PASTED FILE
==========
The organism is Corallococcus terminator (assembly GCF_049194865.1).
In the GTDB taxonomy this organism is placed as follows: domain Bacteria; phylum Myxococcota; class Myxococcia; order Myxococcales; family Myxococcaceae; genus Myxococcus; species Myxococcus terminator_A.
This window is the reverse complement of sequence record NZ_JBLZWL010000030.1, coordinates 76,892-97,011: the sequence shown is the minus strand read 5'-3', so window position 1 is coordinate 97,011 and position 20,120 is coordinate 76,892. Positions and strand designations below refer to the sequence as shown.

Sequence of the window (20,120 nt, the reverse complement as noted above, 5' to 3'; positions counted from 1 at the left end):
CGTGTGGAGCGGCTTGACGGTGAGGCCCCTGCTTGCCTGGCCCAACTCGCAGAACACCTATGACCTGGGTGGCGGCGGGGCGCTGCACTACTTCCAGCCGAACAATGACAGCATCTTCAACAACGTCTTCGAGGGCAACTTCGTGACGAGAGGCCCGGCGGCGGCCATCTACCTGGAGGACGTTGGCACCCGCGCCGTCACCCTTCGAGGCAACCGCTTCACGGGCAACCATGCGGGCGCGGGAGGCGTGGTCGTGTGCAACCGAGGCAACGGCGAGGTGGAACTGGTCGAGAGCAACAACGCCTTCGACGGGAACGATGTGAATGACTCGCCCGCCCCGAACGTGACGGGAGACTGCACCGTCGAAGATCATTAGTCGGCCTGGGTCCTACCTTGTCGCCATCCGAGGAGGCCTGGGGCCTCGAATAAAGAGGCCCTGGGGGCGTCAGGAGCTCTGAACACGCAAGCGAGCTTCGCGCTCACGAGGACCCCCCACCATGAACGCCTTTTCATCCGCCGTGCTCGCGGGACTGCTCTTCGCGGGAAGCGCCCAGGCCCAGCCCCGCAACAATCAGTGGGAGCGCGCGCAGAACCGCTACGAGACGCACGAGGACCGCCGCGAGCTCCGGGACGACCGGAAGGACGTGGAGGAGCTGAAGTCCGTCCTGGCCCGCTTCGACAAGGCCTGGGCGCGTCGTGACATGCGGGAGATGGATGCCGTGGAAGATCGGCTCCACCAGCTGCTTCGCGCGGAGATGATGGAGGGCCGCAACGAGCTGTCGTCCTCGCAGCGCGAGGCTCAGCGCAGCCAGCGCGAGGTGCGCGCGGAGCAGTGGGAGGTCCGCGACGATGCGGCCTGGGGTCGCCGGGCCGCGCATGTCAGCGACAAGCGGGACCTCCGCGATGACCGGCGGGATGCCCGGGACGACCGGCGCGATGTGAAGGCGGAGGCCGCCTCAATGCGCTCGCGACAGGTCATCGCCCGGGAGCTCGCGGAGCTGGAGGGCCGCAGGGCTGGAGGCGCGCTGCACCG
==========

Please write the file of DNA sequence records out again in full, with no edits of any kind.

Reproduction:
The organism is Corallococcus terminator (assembly GCF_049194865.1).
In the GTDB taxonomy this organism is placed as follows: domain Bacteria; phylum Myxococcota; class Myxococcia; order Myxococcales; family Myxococcaceae; genus Myxococcus; species Myxococcus terminator_A.
This window is the reverse complement of sequence record NZ_JBLZWL010000030.1, coordinates 76,892-97,011: the sequence shown is the minus strand read 5'-3', so window position 1 is coordinate 97,011 and position 20,120 is coordinate 76,892. Positions and strand designations below refer to the sequence as shown.

Sequence of the window (20,120 nt, the reverse complement as noted above, 5' to 3'; positions counted from 1 at the left end):
CGTGTGGAGCGGCTTGACGGTGAGGCCCCTGCTTGCCTGGCCCAACTCGCAGAACACCTATGACCTGGGTGGCGGCGGGGCGCTGCACTACTTCCAGCCGAACAATGACAGCATCTTCAACAACGTCTTCGAGGGCAACTTCGTGACGAGAGGCCCGGCGGCGGCCATCTACCTGGAGGACGTTGGCACCCGCGCCGTCACCCTTCGAGGCAACCGCTTCACGGGCAACCATGCGGGCGCGGGAGGCGTGGTCGTGTGCAACCGAGGCAACGGCGAGGTGGAACTGGTCGAGAGCAACAACGCCTTCGACGGGAACGATGTGAATGACTCGCCCGCCCCGAACGTGACGGGAGACTGCACCGTCGAAGATCATTAGTCGGCCTGGGTCCTACCTTGTCGCCATCCGAGGAGGCCTGGGGCCTCGAATAAAGAGGCCCTGGGGGCGTCAGGAGCTCTGAACACGCAAGCGAGCTTCGCGCTCACGAGGACCCCCCACCATGAACGCCTTTTCATCCGCCGTGCTCGCGGGACTGCTCTTCGCGGGAAGCGCCCAGGCCCAGCCCCGCAACAATCAGTGGGAGCGCGCGCAGAACCGCTACGAGACGCACGAGGACCGCCGCGAGCTCCGGGACGACCGGAAGGACGTGGAGGAGCTGAAGTCCGTCCTGGCCCGCTTCGACAAGGCCTGGGCGCGTCGTGACATGCGGGAGATGGATGCCGTGGAAGATCGGCTCCACCAGCTGCTTCGCGCGGAGATGATGGAGGGCCGCAACGAGCTGTCGTCCTCGCAGCGCGAGGCTCAGCGCAGCCAGCGCGAGGTGCGCGCGGAGCAGTGGGAGGTCCGCGACGATGCGGCCTGGGGTCGCCGGGCCGCGCATGTCAGCGACAAGCGGGACCTCCGCGATGACCGGCGGGATGCCCGGGACGACCGGCGCGATGTGAAGGCGGAGGCCGCCTCAATGCGCTCGCGACAGGTCATCGCCCGGGAGCTCGCGGAGCTGGAGGGCCGCAGGGCTGGAGGCGCGCTGCACCG